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Worried Anthropology Students Bring Concerns to Trustees

Sehvilla Mann

Anthropology students at Western Michigan University say they fear for the future of their department, though administrators say they intend to maintain the program.

Students spoke Wednesday at a Board of Trustees meeting about what many of them see as a snowballing list of faculty departures, and said they’d heard rumors that the department would close. Graduate student and teaching assistant Deirdre Courtney says the situation has affected students’ morale.

“Not knowing myself about my own security here, and my program, it’s very disheartening for me to stand before students and try to encourage them in their future endeavors,” she says.

College of Arts and Sciences Interim Dean Keith Hearit said emphatically that his office has no plans to close the anthropology department.

But Hearit acknowledged that two faculty members have left in the last year, and said “a number” of others have requested reassignment. He wouldn’t say exactly how many, citing ongoing discussions.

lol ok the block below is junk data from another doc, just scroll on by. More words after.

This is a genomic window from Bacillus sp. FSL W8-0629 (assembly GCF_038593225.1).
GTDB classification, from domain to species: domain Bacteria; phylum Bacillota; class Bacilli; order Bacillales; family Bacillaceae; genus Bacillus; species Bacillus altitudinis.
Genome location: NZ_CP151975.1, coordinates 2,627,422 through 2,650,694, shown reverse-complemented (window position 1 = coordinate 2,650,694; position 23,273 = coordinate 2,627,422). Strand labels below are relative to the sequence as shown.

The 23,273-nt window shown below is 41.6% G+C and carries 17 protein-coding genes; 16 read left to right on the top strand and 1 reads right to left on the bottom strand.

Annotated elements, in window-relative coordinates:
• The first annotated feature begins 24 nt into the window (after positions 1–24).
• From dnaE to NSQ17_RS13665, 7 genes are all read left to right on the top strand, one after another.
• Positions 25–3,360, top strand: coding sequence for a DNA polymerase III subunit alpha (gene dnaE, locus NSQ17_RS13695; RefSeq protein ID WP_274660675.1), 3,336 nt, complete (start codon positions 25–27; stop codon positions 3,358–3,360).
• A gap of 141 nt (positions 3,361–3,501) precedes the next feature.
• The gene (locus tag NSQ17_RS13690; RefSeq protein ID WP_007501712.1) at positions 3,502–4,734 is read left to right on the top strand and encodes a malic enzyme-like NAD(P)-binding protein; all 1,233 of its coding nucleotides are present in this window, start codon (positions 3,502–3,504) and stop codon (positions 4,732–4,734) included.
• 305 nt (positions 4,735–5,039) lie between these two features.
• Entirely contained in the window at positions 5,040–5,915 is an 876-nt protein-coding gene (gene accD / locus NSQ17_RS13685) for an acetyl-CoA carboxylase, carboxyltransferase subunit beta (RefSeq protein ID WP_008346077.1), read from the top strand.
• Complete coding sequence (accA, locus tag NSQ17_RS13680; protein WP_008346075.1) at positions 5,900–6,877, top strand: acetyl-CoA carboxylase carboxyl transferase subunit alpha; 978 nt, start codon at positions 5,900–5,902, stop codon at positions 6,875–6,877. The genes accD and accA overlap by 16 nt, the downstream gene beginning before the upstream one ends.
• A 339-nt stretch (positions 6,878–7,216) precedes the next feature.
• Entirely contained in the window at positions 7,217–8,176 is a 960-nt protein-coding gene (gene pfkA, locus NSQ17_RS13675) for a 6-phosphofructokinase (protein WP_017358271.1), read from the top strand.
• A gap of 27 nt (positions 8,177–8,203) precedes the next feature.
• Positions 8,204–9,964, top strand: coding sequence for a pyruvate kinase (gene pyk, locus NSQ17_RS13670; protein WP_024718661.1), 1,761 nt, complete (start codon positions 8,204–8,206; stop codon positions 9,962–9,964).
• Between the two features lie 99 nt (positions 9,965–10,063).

“We’ve been working with them certainly on a case-by-case basis, trying to see if we can persuade some, for example, not to go,” he says.

After Hearit spoke, WMU President John Dunn said it was important that fears about a closure don’t become self-fulfilling. Dunn suggested that could happen if prospective students get the wrong idea about the program.

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Sehvilla Mann joined WMUK’s news team in January 2014 as a reporter on the local government and education beats. Before that she covered a variety of topics, including environmental issues, for Bloomington, Indiana NPR and PBS affiliates WFIU and WTIU. She’s also written and produced stories for the Pacifica Network and WYSO Public Radio in Yellow Springs, Ohio. Sehvilla holds a B.A. in French from Earlham College and an M.A. in journalism from Indiana University.
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